Location: Soil and Water Management ResearchTitle: Measured soil water evaporation as a function of the square root of time and reference ET Author
|Evett, Steven - Steve|
Submitted to: ASA-CSSA-SSSA Annual Meeting Abstracts
Publication Type: Abstract Only
Publication Acceptance Date: 7/29/2013
Publication Date: 11/3/2013
Citation: Tolk, J.A., Evett, S.R. 2013. Measured soil water evaporation as a function of the square root of time and reference ET [abstract]. ASA-CSSA-SSSA Annual Meeting Abstracts. Session 67-11, p. 78.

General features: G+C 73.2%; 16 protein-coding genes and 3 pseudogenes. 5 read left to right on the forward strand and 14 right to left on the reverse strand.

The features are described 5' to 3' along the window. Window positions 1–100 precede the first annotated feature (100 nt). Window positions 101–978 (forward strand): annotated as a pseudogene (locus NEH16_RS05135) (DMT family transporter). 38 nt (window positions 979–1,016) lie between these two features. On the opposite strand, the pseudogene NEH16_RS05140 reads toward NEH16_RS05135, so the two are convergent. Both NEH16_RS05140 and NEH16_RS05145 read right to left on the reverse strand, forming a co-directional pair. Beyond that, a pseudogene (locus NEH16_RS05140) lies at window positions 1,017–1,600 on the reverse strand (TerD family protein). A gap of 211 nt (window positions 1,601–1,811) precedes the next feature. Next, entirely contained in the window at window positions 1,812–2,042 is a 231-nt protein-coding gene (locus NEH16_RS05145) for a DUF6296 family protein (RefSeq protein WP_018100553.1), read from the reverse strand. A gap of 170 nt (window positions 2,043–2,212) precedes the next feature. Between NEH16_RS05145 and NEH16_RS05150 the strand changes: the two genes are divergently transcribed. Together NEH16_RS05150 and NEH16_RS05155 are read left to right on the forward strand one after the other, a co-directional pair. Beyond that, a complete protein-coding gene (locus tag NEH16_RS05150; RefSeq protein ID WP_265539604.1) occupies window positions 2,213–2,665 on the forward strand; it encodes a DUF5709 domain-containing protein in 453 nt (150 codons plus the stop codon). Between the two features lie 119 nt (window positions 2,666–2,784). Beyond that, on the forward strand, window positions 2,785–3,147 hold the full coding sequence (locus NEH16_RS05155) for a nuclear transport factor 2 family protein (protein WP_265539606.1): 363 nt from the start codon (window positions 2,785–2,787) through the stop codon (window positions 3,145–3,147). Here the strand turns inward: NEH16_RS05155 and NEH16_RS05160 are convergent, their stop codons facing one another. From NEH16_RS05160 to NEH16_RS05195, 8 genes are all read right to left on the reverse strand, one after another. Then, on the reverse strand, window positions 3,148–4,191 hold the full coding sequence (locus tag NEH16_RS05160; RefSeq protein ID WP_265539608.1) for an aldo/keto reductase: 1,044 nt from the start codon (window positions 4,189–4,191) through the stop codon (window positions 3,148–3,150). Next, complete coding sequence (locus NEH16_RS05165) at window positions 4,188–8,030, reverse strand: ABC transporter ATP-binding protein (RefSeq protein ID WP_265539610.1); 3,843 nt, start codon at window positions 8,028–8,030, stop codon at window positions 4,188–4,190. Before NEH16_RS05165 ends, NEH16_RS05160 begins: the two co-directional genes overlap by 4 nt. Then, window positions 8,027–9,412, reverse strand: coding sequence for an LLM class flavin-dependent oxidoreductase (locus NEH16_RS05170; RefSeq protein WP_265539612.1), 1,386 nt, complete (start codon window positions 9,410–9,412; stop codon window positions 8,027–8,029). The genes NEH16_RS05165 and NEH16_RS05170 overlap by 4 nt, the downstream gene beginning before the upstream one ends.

Technical Abstract: Sunflower (Helianthus annuus L.) is a drought-adapted crop with a short growing season that reduces irrigation requirements and makes it ideal for regions with limited irrigation water supplies. Our objectives were a) to evaluate the yield potential of sunflower under deficit irrigation and b) determine if water productivity (WP) and irrigation water productivity (IWP) of sunflower were affected by soil textural class differences. Another objective was to compare the WP relationship to a benchmark maximum productivity relationship for consideration of limitations to crop yield in a semiarid environment. Sunflower was grown in 2008 and 2009 in 48 weighing lysimeters containing soil monoliths of clay loam, silt loam, sandy loam or fine sand (12 each) at Bushland, TX, USA, a semiarid region of the southern Great Plains. Irrigation treatments were 25%, 50%, 75% and 100% replacement of evapotranspiration. The WP of the crops in the fine sand (0.54 kg m**3) was larger than that of the crops in the silt loam (0.46 kg m**3) and clay loam (0.44 kg m**3). The IWP of the crops in the fine sand (1.0 kg m**3) and the sandy loam (0.96 kg m**3) were significantly larger than the IWP of the crops in the clay loam (0.72 kg m**3). Yields were as much as 30% lower at full irrigation levels compared with benchmark maximum yields. Limitations to increased WP and IWP include high evaporative deficits and soil water evaporation. Although sunflower may be a drought tolerant crop, yields may be limited by the climatic conditions in the southern Great Plains.